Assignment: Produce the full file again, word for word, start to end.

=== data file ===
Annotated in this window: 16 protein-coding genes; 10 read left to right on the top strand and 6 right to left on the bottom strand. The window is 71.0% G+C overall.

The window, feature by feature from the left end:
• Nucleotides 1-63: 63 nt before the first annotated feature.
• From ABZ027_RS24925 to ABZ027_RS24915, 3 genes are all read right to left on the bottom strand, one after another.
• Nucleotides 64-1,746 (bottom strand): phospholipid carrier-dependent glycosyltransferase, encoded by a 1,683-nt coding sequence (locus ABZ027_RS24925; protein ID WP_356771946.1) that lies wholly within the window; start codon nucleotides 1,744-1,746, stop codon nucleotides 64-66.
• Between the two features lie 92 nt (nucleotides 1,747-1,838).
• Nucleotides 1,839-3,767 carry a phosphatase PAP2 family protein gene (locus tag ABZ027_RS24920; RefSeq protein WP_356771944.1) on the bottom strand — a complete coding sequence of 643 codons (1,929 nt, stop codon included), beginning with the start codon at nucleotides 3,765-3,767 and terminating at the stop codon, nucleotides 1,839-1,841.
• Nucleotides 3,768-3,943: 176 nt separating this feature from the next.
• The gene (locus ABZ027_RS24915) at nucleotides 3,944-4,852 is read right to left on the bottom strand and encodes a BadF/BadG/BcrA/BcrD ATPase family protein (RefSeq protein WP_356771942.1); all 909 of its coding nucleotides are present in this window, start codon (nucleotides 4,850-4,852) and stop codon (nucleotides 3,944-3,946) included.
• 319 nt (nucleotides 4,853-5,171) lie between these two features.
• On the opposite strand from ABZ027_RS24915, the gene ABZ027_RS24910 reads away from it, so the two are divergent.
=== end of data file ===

Annotated in this window: 16 protein-coding genes; 10 read left to right on the top strand and 6 right to left on the bottom strand. The window is 71.0% G+C overall.

The window, feature by feature from the left end:
• Nucleotides 1-63: 63 nt before the first annotated feature.
• From ABZ027_RS24925 to ABZ027_RS24915, 3 genes are all read right to left on the bottom strand, one after another.
• Nucleotides 64-1,746 (bottom strand): phospholipid carrier-dependent glycosyltransferase, encoded by a 1,683-nt coding sequence (locus ABZ027_RS24925; protein ID WP_356771946.1) that lies wholly within the window; start codon nucleotides 1,744-1,746, stop codon nucleotides 64-66.
• Between the two features lie 92 nt (nucleotides 1,747-1,838).
• Nucleotides 1,839-3,767 carry a phosphatase PAP2 family protein gene (locus tag ABZ027_RS24920; RefSeq protein WP_356771944.1) on the bottom strand — a complete coding sequence of 643 codons (1,929 nt, stop codon included), beginning with the start codon at nucleotides 3,765-3,767 and terminating at the stop codon, nucleotides 1,839-1,841.
• Nucleotides 3,768-3,943: 176 nt separating this feature from the next.
• The gene (locus ABZ027_RS24915) at nucleotides 3,944-4,852 is read right to left on the bottom strand and encodes a BadF/BadG/BcrA/BcrD ATPase family protein (RefSeq protein WP_356771942.1); all 909 of its coding nucleotides are present in this window, start codon (nucleotides 4,850-4,852) and stop codon (nucleotides 3,944-3,946) included.
• 319 nt (nucleotides 4,853-5,171) lie between these two features.
• On the opposite strand from ABZ027_RS24915, the gene ABZ027_RS24910 reads away from it, so the two are divergent.